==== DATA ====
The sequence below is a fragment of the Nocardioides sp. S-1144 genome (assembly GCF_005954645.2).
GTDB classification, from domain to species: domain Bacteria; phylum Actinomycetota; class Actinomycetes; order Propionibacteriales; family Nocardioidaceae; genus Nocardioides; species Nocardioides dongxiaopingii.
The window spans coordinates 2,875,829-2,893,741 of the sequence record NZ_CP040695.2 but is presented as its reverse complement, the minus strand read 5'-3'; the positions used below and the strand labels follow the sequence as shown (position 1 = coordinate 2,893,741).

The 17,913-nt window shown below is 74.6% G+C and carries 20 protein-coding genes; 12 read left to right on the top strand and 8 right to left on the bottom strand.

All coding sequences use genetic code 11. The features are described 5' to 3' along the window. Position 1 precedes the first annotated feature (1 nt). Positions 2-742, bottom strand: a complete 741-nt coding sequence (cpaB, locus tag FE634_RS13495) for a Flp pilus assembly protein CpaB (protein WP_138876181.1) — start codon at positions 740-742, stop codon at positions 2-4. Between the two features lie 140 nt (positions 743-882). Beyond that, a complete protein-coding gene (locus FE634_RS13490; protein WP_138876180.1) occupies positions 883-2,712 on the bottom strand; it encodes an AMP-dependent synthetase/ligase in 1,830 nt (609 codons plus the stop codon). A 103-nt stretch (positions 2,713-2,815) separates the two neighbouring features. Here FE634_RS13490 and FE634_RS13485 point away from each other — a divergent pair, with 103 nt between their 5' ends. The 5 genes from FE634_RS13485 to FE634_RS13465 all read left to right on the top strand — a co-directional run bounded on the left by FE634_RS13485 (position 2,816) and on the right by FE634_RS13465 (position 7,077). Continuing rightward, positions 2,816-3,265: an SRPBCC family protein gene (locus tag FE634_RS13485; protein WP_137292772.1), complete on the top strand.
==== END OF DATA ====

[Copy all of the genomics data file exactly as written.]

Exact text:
The sequence below is a fragment of the Nocardioides sp. S-1144 genome (assembly GCF_005954645.2).
GTDB classification, from domain to species: domain Bacteria; phylum Actinomycetota; class Actinomycetes; order Propionibacteriales; family Nocardioidaceae; genus Nocardioides; species Nocardioides dongxiaopingii.
The window spans coordinates 2,875,829-2,893,741 of the sequence record NZ_CP040695.2 but is presented as its reverse complement, the minus strand read 5'-3'; the positions used below and the strand labels follow the sequence as shown (position 1 = coordinate 2,893,741).

The 17,913-nt window shown below is 74.6% G+C and carries 20 protein-coding genes; 12 read left to right on the top strand and 8 right to left on the bottom strand.

All coding sequences use genetic code 11. The features are described 5' to 3' along the window. Position 1 precedes the first annotated feature (1 nt). Positions 2-742, bottom strand: a complete 741-nt coding sequence (cpaB, locus tag FE634_RS13495) for a Flp pilus assembly protein CpaB (protein WP_138876181.1) — start codon at positions 740-742, stop codon at positions 2-4. Between the two features lie 140 nt (positions 743-882). Beyond that, a complete protein-coding gene (locus FE634_RS13490; protein WP_138876180.1) occupies positions 883-2,712 on the bottom strand; it encodes an AMP-dependent synthetase/ligase in 1,830 nt (609 codons plus the stop codon). A 103-nt stretch (positions 2,713-2,815) separates the two neighbouring features. Here FE634_RS13490 and FE634_RS13485 point away from each other — a divergent pair, with 103 nt between their 5' ends. The 5 genes from FE634_RS13485 to FE634_RS13465 all read left to right on the top strand — a co-directional run bounded on the left by FE634_RS13485 (position 2,816) and on the right by FE634_RS13465 (position 7,077). Continuing rightward, positions 2,816-3,265: an SRPBCC family protein gene (locus tag FE634_RS13485; protein WP_137292772.1), complete on the top strand.